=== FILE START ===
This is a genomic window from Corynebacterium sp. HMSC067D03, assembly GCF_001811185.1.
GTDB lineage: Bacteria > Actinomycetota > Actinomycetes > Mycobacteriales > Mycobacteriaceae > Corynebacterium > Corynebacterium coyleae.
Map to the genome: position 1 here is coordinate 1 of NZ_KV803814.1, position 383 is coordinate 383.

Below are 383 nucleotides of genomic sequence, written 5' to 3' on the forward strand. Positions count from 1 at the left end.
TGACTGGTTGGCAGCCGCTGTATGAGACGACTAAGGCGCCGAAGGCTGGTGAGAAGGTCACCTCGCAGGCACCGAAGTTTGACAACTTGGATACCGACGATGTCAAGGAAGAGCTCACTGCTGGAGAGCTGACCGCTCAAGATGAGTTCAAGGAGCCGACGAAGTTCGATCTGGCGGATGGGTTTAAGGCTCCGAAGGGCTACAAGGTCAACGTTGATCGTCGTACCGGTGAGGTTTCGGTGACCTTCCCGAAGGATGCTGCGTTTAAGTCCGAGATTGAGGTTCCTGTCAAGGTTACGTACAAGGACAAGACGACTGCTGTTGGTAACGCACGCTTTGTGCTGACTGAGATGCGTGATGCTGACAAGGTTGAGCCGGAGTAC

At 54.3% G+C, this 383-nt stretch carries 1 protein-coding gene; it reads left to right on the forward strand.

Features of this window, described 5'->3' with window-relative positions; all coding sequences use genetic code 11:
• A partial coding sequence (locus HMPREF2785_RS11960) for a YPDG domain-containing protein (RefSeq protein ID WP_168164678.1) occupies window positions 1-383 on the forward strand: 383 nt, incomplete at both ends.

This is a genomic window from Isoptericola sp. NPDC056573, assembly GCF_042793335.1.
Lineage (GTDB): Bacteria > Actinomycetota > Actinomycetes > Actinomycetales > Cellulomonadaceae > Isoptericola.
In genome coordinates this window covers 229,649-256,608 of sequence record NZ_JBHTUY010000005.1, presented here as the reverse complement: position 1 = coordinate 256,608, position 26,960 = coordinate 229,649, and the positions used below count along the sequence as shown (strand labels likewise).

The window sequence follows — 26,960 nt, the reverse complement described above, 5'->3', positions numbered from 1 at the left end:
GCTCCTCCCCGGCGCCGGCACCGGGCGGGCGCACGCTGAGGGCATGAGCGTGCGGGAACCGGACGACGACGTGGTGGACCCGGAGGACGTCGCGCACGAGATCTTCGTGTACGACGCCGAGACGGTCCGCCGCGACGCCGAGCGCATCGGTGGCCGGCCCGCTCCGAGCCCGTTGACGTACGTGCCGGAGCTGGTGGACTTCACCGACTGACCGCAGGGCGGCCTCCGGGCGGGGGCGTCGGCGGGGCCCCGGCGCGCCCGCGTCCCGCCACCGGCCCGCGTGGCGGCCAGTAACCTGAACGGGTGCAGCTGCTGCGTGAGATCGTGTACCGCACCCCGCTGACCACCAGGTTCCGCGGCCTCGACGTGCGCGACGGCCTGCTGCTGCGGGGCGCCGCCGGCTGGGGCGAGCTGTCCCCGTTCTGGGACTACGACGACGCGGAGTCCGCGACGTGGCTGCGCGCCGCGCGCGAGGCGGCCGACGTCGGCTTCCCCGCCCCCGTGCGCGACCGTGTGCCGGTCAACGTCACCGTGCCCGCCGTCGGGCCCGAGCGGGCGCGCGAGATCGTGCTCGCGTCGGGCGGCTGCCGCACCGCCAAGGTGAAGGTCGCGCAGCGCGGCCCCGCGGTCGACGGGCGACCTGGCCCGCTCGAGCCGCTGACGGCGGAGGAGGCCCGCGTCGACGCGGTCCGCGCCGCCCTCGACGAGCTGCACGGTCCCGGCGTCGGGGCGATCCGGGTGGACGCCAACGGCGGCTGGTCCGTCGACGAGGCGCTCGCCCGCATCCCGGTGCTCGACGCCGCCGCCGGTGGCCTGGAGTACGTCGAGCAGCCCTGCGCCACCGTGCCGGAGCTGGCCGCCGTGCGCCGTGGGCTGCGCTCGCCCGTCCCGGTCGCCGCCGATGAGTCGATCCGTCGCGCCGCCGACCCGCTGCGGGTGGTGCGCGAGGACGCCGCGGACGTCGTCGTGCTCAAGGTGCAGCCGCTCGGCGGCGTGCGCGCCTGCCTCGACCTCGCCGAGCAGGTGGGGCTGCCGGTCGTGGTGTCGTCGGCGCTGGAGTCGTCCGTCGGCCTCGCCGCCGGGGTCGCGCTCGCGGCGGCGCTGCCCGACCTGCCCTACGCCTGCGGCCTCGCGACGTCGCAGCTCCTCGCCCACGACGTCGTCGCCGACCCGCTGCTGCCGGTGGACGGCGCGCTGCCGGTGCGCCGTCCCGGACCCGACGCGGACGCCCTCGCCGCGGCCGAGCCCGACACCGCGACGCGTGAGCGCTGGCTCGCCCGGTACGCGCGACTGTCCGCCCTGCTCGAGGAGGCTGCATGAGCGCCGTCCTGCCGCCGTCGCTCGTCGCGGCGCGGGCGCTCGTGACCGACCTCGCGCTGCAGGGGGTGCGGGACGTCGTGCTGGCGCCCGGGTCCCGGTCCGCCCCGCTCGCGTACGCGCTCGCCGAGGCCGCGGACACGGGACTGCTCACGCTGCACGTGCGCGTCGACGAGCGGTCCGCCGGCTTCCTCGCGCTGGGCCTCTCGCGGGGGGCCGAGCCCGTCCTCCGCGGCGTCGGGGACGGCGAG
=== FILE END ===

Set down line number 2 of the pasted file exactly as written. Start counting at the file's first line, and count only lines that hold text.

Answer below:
GTDB lineage: Bacteria > Actinomycetota > Actinomycetes > Mycobacteriales > Mycobacteriaceae > Corynebacterium > Corynebacterium coyleae.